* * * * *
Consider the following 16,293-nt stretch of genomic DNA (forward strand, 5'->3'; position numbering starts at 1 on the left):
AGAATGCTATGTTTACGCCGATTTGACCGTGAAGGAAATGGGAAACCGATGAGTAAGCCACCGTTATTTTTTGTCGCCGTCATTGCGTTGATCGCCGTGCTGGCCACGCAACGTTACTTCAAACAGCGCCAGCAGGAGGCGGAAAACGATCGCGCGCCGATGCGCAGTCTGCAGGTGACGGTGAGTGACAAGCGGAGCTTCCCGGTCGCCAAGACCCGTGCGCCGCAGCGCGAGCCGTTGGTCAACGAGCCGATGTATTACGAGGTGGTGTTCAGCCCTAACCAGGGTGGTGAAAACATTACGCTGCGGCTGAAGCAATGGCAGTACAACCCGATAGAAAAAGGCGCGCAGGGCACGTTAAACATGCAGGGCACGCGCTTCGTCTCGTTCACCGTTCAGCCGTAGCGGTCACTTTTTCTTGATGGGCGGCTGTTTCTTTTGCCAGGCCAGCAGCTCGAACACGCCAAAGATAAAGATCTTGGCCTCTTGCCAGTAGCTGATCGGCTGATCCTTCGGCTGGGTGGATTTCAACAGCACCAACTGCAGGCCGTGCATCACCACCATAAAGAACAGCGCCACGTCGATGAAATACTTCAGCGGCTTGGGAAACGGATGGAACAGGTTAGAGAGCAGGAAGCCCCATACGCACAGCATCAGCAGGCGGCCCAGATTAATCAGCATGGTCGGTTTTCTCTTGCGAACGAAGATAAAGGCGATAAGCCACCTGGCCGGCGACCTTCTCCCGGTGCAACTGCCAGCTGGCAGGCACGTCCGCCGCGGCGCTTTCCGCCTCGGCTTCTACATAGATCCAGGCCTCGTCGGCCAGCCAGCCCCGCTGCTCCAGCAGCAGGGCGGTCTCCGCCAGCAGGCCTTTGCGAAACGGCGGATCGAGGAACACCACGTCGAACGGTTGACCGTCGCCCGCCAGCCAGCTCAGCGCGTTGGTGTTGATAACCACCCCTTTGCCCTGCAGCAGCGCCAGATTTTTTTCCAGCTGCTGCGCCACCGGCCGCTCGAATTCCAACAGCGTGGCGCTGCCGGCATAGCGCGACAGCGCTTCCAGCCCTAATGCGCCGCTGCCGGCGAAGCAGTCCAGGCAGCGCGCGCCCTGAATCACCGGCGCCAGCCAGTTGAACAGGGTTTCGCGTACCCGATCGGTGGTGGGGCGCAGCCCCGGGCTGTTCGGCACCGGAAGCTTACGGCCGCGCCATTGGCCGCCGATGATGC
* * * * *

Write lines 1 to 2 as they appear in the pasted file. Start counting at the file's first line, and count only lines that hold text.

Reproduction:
Consider the following 16,293-nt stretch of genomic DNA (forward strand, 5'->3'; position numbering starts at 1 on the left):
AGAATGCTATGTTTACGCCGATTTGACCGTGAAGGAAATGGGAAACCGATGAGTAAGCCACCGTTATTTTTTGTCGCCGTCATTGCGTTGATCGCCGTGCTGGCCACGCAACGTTACTTCAAACAGCGCCAGCAGGAGGCGGAAAACGATCGCGCGCCGATGCGCAGTCTGCAGGTGACGGTGAGTGACAAGCGGAGCTTCCCGGTCGCCAAGACCCGTGCGCCGCAGCGCGAGCCGTTGGTCAACGAGCCGATGTATTACGAGGTGGTGTTCAGCCCTAACCAGGGTGGTGAAAACATTACGCTGCGGCTGAAGCAATGGCAGTACAACCCGATAGAAAAAGGCGCGCAGGGCACGTTAAACATGCAGGGCACGCGCTTCGTCTCGTTCACCGTTCAGCCGTAGCGGTCACTTTTTCTTGATGGGCGGCTGTTTCTTTTGCCAGGCCAGCAGCTCGAACACGCCAAAGATAAAGATCTTGGCCTCTTGCCAGTAGCTGATCGGCTGATCCTTCGGCTGGGTGGATTTCAACAGCACCAACTGCAGGCCGTGCATCACCACCATAAAGAACAGCGCCACGTCGATGAAATACTTCAGCGGCTTGGGAAACGGATGGAACAGGTTAGAGAGCAGGAAGCCCCATACGCACAGCATCAGCAGGCGGCCCAGATTAATCAGCATGGTCGGTTTTCTCTTGCGAACGAAGATAAAGGCGATAAGCCACCTGGCCGGCGACCTTCTCCCGGTGCAACTGCCAGCTGGCAGGCACGTCCGCCGCGGCGCTTTCCGCCTCGGCTTCTACATAGATCCAGGCCTCGTCGGCCAGCCAGCCCCGCTGCTCCAGCAGCAGGGCGGTCTCCGCCAGCAGGCCTTTGCGAAACGGCGGATCGAGGAACACCACGTCGAACGGTTGACCGTCGCCCGCCAGCCAGCTCAGCGCGTTGGTGTTGATAACCACCCCTTTGCCCTGCAGCAGCGCCAGATTTTTTTCCAGCTGCTGCGCCACCGGCCGCTCGAATTCCAACAGCGTGGCGCTGCCGGCATAGCGCGACAGCGCTTCCAGCCCTAATGCGCCGCTGCCGGCGAAGCAGTCCAGGCAGCGCGCGCCCTGAATCACCGGCGCCAGCCAGTTGAACAGGGTTTCGCGTACCCGATCGGTGGTGGGGCGCAGCCCCGGGCTGTTCGGCACCGGAAGCTTACGGCCGCGCCATTGGCCGCCGATGATGC